Health Ministry says training not mandatory for medical practitioners to prescribe ganja
The Health Ministry says it's not mandatory for medical practitioners to be trained in prescribing medical ganja.
The declaration comes as stakeholders in the fledgling ganja industry express their disapproval over a decision to hire a private firm owned by an official of the Ministry to train medical practitioners to prescribe medical ganja.
But the Health Ministry said this afternoon the controversy surrounding the issue is due to a misunderstanding.
It said training courses recently conducted were undertaken independently by the private firm and were not done under the jurisdiction of the Ministry.
According to the Health Ministry, "there is no requirement under the law requiring medical practitioners to undertake any training and or certification in order to prescribe ganja for medical or therapeutic purposes."
However, the Health Ministry said it endorsed such training for medical practitioners.
"Such training is desirable and recommended in light of the fact that this is a new area of practice for medical and health professionals, as well as in order to ensure that the prescribing of medical marijuana is done in keeping with relevant medical and public health standards," the ministry explained in a release issued to offer clarity on the issue.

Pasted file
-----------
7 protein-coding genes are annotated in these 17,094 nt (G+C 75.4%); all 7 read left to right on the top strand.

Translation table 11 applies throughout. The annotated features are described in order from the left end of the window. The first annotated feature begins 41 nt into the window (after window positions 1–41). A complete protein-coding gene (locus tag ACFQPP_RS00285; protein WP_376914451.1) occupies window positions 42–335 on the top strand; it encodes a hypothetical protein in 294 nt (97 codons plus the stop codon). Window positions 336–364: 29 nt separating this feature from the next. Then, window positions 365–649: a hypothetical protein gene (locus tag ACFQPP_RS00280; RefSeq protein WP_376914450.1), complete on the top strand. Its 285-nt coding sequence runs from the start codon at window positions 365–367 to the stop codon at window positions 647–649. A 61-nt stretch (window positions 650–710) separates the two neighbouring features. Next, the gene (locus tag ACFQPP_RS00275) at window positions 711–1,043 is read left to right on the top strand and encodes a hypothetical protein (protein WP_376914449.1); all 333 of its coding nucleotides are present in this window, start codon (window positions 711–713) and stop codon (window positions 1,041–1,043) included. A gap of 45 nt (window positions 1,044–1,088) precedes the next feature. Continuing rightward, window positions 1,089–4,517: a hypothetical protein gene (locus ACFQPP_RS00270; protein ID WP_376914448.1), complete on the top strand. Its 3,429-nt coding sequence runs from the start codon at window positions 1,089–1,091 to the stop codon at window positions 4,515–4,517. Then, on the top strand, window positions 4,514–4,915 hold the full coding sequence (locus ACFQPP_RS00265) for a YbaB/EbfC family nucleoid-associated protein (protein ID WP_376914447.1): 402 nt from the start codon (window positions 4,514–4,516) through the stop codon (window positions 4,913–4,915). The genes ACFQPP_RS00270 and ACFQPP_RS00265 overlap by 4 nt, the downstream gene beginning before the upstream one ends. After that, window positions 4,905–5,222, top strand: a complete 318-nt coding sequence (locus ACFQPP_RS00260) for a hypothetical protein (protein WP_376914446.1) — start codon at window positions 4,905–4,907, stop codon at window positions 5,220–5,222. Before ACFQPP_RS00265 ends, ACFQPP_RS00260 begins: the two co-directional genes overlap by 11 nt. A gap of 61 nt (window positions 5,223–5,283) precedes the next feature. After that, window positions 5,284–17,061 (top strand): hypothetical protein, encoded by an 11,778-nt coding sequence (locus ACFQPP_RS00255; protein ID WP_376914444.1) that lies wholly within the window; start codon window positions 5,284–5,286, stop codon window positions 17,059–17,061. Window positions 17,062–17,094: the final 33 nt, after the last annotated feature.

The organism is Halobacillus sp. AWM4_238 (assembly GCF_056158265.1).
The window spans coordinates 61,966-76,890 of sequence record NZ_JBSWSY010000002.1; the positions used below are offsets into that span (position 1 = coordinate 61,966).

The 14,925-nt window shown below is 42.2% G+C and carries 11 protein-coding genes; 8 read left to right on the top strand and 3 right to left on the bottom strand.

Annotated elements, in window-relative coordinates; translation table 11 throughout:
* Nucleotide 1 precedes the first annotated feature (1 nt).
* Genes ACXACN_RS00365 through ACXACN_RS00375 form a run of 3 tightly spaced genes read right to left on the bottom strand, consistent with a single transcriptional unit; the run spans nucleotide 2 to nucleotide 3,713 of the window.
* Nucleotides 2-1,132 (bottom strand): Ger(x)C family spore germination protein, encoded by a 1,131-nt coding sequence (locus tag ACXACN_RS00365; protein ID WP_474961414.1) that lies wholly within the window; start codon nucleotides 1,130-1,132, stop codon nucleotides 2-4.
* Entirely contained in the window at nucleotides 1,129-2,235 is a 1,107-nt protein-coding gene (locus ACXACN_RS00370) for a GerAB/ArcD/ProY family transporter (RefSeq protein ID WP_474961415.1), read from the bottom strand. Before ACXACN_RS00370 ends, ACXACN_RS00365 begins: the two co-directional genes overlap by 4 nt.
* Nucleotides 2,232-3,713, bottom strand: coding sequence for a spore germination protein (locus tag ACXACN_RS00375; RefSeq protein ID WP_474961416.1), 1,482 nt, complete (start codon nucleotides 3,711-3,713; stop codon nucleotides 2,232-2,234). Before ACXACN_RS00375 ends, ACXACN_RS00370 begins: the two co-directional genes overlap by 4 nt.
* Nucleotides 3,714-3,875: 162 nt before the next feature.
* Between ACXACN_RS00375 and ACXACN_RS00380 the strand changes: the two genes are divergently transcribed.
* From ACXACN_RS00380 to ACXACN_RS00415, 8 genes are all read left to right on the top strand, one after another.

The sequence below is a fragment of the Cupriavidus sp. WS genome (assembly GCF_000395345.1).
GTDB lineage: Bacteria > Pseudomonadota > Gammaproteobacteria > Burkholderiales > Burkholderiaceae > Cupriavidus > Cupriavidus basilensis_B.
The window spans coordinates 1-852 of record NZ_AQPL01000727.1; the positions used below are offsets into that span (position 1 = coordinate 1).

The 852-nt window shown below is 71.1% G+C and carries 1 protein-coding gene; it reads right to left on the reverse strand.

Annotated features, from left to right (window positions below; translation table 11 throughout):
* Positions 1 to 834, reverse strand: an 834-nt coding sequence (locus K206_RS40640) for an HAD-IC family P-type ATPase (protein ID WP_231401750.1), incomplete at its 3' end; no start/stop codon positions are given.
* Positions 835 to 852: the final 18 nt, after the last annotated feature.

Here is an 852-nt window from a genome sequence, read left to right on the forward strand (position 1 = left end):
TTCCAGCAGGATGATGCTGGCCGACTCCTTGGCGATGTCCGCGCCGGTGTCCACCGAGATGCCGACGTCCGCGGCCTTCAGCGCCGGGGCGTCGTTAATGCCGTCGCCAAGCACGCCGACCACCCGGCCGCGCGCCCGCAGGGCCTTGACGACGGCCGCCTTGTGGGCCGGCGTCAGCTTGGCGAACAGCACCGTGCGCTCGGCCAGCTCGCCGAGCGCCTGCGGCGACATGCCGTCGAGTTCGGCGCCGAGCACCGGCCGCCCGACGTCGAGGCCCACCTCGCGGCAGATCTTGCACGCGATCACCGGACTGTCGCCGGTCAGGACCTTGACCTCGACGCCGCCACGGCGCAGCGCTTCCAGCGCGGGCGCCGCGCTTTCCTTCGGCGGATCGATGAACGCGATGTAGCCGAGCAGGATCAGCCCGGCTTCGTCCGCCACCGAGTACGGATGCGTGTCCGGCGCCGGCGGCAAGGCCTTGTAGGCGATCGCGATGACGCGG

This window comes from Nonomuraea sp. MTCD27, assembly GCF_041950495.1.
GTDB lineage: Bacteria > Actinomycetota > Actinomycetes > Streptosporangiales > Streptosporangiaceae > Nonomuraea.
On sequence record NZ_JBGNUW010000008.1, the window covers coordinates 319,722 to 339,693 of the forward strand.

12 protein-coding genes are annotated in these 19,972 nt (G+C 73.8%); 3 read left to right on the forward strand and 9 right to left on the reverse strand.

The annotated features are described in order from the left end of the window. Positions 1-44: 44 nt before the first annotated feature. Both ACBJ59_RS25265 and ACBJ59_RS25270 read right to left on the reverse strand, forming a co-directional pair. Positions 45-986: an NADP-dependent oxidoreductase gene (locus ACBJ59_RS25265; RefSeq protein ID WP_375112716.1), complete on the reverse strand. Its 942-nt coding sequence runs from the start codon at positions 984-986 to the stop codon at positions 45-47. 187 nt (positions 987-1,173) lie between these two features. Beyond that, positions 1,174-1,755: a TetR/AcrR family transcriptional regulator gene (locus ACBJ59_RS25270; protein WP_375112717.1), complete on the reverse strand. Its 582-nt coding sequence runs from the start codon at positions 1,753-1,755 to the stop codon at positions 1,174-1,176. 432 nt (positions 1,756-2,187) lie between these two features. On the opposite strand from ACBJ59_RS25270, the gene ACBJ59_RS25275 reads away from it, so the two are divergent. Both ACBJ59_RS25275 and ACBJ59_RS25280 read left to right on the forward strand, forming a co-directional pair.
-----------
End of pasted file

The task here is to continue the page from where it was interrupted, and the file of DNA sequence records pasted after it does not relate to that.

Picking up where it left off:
Further, it said such training should be guided by the continuing education curriculum administered by the Medical Council of Jamaica.
In the meantime, the Health Ministry said it was now focused on developing the relevant policy guidelines in relation to the prescription of medical ganja and the accompanying regulations, which it is mandated to do under the Act.